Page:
November 29, 2004

Purple Politics
Fear not, New York! While Chris Smith touts a low 24 percent vote for Bush in New York City during this election [“Tangled Up in Blue,” November 15], the president actually gained a whopping 41 percent more city votes since the 2000 election. With a metropolis that happily votes (and reelects!) Republican mayors and governors, in short order we will all see the light—and assuredly it’s bright red.
—Russell Cohen, New York Young Republican Club, Manhattan

“What a bunch of sniveling losers! Seventy-six percent of New Yorkers got it all wrong—during the baseball season and election year.”
—John Murphy, Maplewood, N.J.

Let’s hope that those who threatened to leave the country if Bush was reelected are on their way out.
—J. Kearns, Hackensack, N.J.

The problem with so many New Yorkers is their blind ignorance of the rest of the country. Disrespecting the majority of the electorate is not a great way to influence the next election. Want to leave? Please do. Canada can have you. Make sure you take all your marbles when you go. I do so hope the Democrats will be foolish enough to nominate, oh, say, Hillary for president in 2008. It will virtually guarantee another Republican victory.
—Yvonne Kleine, Bayport, N.Y.

In “MoveOn and ACT: A Movement in Search of Its Next Cause” [November 15], Robert Kolker quotes Harold Ickes about the rise and fall of abortion rates. Perhaps the rise is linked to Bush II’s abstinence-only education policies. Uninformed teens are taught that condoms don’t work, that only abstinence does. Then we’re shocked when teens—hormones raging and uneducated about sexuality—end up pregnant and in need of abortions (and possibly HIV medication).
—Jacqueline Yodashkin, Forest Hills

James Atlas explains that the war in Iraq has led Middle Easterners to hate Americans, thereby increasing the threat of terrorism [“The Gathering Darkness of the Blue State of Mind,” November 15]. Correct me if I’m wrong, but the bombings of the U.S. embassies in Kenya and Tanzania, the attack on USS Cole, and both attacks on the World Trade Center (1993 and 2001) were carried out long before Operation Iraqi Freedom began.
—Derek Solon, Manhattan

After reading the media’s complaints about the election, I’d like to offer some advice to them and the rest of the “intellectuals.” Spend the next four years learning a little something about foreign policy, economics, and the Constitution, and maybe you’ll come around in time to support Jeb in 2008!
—Doug Plotz, Manhattan

We Southerners love New York, the vibrant culture, the history, and the delightful people we meet when we visit. But New Yorkers need to face the reality that they are not America but part of America. New Yorkers would do well to get in touch with the rest of the country. America did not say to New York, “Drop dead.” We simply said that, after weighing the candidates and the issues, we had more confidence in George Bush than in the other guy.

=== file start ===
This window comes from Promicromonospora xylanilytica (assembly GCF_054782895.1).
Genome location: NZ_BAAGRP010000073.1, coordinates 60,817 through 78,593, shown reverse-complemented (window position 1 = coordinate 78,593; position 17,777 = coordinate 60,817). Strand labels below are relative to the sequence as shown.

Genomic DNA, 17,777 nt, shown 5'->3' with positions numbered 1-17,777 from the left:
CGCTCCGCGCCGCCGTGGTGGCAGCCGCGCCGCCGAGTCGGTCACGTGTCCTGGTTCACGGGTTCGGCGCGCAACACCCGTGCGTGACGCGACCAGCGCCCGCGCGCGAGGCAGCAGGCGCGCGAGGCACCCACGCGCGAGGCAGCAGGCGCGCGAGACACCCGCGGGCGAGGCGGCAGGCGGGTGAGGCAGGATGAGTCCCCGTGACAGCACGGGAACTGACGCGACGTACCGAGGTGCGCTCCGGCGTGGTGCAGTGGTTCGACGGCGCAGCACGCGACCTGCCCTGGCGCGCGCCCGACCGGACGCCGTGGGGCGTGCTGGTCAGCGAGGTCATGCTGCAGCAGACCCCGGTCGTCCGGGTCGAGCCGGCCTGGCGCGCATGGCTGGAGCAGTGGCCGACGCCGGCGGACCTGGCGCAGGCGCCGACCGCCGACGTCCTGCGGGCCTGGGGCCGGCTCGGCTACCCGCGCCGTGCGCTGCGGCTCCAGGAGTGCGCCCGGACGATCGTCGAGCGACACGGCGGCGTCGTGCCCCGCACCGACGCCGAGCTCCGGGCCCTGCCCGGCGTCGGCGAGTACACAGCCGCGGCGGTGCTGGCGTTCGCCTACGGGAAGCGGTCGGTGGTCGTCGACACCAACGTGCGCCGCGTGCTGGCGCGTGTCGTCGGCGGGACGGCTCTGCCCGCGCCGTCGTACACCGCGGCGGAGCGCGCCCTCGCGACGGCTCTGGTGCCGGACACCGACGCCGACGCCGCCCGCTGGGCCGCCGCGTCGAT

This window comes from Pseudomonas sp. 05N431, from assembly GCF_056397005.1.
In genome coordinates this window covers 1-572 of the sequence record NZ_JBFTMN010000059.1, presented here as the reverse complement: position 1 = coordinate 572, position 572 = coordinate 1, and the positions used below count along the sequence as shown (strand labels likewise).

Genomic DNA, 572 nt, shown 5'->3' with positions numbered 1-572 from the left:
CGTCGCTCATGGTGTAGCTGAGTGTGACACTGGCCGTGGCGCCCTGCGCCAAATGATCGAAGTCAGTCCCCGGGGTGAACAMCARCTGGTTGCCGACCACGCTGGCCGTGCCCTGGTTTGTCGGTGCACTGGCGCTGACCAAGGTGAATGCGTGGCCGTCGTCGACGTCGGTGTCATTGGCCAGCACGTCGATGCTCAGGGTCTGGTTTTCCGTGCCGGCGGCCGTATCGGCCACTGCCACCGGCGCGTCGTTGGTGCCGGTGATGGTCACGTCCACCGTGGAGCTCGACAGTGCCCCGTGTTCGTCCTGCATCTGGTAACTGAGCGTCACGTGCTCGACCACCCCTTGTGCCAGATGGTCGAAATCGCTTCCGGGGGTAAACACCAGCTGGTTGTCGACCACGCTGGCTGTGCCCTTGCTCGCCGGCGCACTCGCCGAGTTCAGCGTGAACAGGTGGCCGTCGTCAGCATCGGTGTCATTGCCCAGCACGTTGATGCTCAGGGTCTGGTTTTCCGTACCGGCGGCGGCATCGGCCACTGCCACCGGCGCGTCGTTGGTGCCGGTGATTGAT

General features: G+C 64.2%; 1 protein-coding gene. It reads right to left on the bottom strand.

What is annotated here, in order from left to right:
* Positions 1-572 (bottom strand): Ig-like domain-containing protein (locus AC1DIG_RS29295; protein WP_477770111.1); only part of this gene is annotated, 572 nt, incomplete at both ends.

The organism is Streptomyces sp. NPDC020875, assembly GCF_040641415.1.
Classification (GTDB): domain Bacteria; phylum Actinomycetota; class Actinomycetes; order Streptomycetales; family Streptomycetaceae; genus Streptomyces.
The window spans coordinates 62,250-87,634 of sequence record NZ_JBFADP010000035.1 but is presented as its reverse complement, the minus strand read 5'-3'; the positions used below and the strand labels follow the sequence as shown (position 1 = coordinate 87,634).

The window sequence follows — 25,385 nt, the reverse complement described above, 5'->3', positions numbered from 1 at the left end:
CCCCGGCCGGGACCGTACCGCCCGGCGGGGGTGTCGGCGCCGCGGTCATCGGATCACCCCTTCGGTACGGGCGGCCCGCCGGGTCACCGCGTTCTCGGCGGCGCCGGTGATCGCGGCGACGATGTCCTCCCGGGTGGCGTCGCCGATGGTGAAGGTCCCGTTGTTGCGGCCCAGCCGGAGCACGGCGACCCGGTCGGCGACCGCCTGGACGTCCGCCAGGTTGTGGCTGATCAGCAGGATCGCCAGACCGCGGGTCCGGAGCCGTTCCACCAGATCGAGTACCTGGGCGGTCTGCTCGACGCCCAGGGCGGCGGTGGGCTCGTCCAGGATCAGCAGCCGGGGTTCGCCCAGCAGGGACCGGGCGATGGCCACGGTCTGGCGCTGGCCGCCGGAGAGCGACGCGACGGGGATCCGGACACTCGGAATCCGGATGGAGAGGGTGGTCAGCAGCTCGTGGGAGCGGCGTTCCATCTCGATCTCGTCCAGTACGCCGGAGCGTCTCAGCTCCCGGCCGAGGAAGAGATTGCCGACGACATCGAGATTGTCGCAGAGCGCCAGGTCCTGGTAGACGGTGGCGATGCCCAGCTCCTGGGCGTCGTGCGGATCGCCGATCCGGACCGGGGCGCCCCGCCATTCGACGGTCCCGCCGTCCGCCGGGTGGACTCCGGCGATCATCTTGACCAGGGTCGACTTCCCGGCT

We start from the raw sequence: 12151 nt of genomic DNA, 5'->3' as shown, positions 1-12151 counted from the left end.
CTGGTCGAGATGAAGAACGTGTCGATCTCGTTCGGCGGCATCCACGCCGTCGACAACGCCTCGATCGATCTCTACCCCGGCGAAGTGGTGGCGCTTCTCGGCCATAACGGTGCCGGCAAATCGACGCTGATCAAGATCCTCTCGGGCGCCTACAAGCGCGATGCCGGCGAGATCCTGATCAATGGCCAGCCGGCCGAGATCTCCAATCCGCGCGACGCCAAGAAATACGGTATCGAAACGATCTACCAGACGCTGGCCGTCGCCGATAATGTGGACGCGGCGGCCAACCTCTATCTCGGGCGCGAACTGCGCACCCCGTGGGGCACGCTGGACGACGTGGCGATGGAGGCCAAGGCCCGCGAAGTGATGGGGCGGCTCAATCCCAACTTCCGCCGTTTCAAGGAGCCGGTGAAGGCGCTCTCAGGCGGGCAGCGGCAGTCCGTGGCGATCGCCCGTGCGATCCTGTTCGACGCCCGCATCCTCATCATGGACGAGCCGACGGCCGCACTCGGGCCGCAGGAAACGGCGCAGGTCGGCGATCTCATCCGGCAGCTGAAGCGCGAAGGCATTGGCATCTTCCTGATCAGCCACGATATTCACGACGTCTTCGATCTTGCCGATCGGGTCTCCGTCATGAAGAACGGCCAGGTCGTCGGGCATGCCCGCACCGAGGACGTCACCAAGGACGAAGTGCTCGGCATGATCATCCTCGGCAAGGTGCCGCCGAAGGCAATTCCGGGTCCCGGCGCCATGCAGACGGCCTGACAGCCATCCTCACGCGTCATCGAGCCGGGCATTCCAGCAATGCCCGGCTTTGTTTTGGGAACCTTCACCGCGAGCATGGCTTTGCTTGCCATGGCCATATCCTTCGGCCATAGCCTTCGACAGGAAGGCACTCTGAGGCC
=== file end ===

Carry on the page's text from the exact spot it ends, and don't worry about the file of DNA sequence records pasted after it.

—Marilyn S. Joiner, Shreveport, La.

As one of those born-again Evangelicals from the “red sea,” I urge all of you to take a good look at yourselves and get a grip. There are no red and blue states, only a great red sea with islands of blue. And the sea is growing. You are totally dependent on us. We grow most of your food, we mine the coal that provides most of your power, our drivers ship nearly all of your goods, and we blissfully ignore almost everything you say. There is no need for James Atlas’s friend to panic. Her wormy little 17-year-old won’t have to serve his country, because our kids volunteer.
—Major Charles T. Buntin, U.S. Air Force (Retired), Mayfield, Ky.

If I have to read one more “Poor New York” headline, I might be sick. Tell me, does this actually make other people feel good? New Yorkers love to bitch and complain, and the media definitely buys into it. But how about a few refreshing headlines?
—Tess Mcenroe, Manhattan

I have to thank you for making Thomas Frank a regular read in the new New York. Frank is terrific and right on the money about the dismal Dems [“What the Democrats Missed at the Populist Revolution,” November 15].
—Ivana Edwards, Manhattan

Free Bird
This year’s holiday-food issue looked delicious [“Stop Worrying and Eat,” November 15]. I hope consumers of such luxe food will consider other residents of New York City who wonder where their next meal is coming from. Attention should be paid to this segment of society, too.
—Joan Mary Macey, Binghamton, N.Y.

Kate Pickert’s description of her experience attending John McEnroe’s talk show [“Intelligencer: Talk Droop,” November 15] omitted the chocolate-chip cookies and the other sugar-intensive freebies provided to stimulate the audience.
—Mike Klein, Lawrenceville, N.J.

Simon Says
After reading John Simon’s rant “The Shtetl Hits the Fan” [“Theater,” November 15]—where he writes that The Immigrant was undeserving of the 80 percent standing ovation it received at the show he attended—the only thing that ran through my mind was that it was his review that was getting far more exposure than it deserved. As an immigrant, I was touched by the simplicity with which Mark Harelik told the universal story of a man’s struggles in a foreign country. The only thing deserving of being directed to the nearest dumpster is Simon’s article.
—Anna Kirtsman, BrooklynIt’s heartwarming that John Simon has finally realized Steven Sondheim’s music is special [“Wit Man’s Sampler,” October 25]. I feel reassured knowing that Mr. Simon is still growing intellectually. There is hope.
—Richard E. Palmer, Providence, R.I.

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November 29, 2004